Chess, not checkers: how Alabama handled everything Georgia threw at them

Ashlee Woods | @ashleemwoods, Contributing Columnist

Chess is a game based on tactical strategy. To win a chess match, a player must be able to adjust to whatever their opponent throws at them. One wrong move can spell doom for a player.  

The Alabama women’s basketball team’s SEC opener against Georgia was just that, a chess match. Both teams were forced to employ unique styles of play throughout the game. It quickly became a game of which coaching staff would make enough correct moves to help their squad win.  

The Crimson Tide opened conference play with a 56-53 win over the Lady Bulldogs. Active hands on defense, strong transition offense and clutch buckets in big moments helped Alabama call checkmate on Georgia.  

Coming into this game, the Crimson Tide knew that the Georgia’s zone defense would be tough to crack. Alabama head coach Kristy Curry said it would take more effort from the team to find the soft spots.  

“The zone is tough,” Curry said. “They don’t go away from it. They stick with it. Starting our transition game will be critical to our success.”  

Like Curry expected, Georgia’s zone defense was stifling. Outside an opening bucket from guard Brittany Davis, the Lady Bulldogs held the Crimson Tide scoreless for over four minutes. It became clear early on that Georgia head coach Katie Abrahamson-Henderson came prepared to outsmart Curry.  

Curry’s first move was a complete lineup change. That lineup included guard JaMya Mingo-Young, who didn’t let the size matchup get to her. Strong defense from Mingo-Young helped Alabama snag a 16-6 lead heading into the second quarter.  

Alabama upped the ante in transition during the second quarter, switching to zone defense to create some ball pressure. That led to six steals in the second frame by the Crimson Tide and more fastbreak opportunities.  

Georgia didn’t give up, despite being down 13 points at halftime. In fact, the Lady Bulldogs used the pick and roll to create scoring chances inside the paint. Eighteen of Georgia’s 30 points in the paint came in the second half.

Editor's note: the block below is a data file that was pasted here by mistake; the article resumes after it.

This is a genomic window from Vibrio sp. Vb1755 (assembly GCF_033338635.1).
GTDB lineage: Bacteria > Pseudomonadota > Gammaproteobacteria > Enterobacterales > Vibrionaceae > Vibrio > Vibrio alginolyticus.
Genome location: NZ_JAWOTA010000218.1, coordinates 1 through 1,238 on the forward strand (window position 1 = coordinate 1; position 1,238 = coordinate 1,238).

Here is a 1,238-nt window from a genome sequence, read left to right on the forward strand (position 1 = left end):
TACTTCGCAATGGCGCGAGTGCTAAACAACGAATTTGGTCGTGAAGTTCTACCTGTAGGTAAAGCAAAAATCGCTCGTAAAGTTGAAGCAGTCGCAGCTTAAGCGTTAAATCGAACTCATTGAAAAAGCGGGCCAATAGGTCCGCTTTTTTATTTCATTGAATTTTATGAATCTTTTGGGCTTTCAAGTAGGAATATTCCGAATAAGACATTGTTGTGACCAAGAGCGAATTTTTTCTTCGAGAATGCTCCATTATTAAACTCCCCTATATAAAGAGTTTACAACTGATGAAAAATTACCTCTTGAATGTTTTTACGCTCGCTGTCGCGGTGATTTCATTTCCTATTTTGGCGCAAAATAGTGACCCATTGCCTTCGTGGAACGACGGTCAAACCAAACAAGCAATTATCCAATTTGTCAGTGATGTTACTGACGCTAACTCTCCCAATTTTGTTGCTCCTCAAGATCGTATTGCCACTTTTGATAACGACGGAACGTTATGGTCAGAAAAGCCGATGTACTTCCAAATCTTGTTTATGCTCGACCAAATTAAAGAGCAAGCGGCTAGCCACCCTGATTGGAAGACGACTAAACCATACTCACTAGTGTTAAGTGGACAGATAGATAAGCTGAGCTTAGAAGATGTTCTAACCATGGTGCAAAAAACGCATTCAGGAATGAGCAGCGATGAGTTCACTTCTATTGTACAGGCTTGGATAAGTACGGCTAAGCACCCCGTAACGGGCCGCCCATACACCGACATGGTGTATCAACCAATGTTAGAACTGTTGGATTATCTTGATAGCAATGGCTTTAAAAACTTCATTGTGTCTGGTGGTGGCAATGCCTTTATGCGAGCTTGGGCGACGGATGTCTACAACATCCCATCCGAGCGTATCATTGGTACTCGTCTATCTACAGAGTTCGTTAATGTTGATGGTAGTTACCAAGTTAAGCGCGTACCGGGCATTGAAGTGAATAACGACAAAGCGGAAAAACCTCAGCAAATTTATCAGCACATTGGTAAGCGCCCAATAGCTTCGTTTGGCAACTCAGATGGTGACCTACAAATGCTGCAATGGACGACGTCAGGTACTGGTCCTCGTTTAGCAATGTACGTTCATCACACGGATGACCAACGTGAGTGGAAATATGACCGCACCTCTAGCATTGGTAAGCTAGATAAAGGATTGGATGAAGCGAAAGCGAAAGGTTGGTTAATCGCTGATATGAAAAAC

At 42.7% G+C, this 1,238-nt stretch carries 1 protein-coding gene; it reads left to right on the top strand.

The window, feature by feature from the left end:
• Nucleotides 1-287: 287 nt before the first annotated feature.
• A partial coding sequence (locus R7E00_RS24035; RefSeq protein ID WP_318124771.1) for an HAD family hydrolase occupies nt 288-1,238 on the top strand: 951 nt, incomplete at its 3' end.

But whenever the Lady Bulldogs closed the gap on the Crimson Tide, Alabama answered to keep Georgia at bay. In the first half, it was guard Hannah Barber with transition three pointers. In the third quarter, it was guard Brittany Davis from inside and beyond the arc.  

But when Georgia finally got within one point of the Crimson Tide’s lead late in the fourth, it was center Jada Rice who stepped up to the line and knocked down two crucial free throws. That gave Alabama a three point cushion that wouldn’t be relinquished.  

Alabama knew there would be pivotal moments against Georgia where the team needed to step up and execute. Conference play brings a new set of challenges that teams need to respond to. The Crimson Tide’s response is due to the work done in practice.  

“There’s going to be moments in the game where we’re called on to step up and knock them [3-pointers] down,” Barber said. “I think everybody on our team has done that whenever that time has come this season. Having that mentality of being shot ready on the catch is something we’ve really tried to work on.”  

A win like this is an early sign of the maturity of this team. This matchup has been a tactical challenge for the Crimson Tide. Georgia threw about everything — zone defense, man defense, pick and roll, halfcourt pressure — that Alabama could handle. The Crimson Tide adjusted to every tactic and never slipped up.  

Questions or comments? Email Blake Byler (Sports Editor) at [email protected]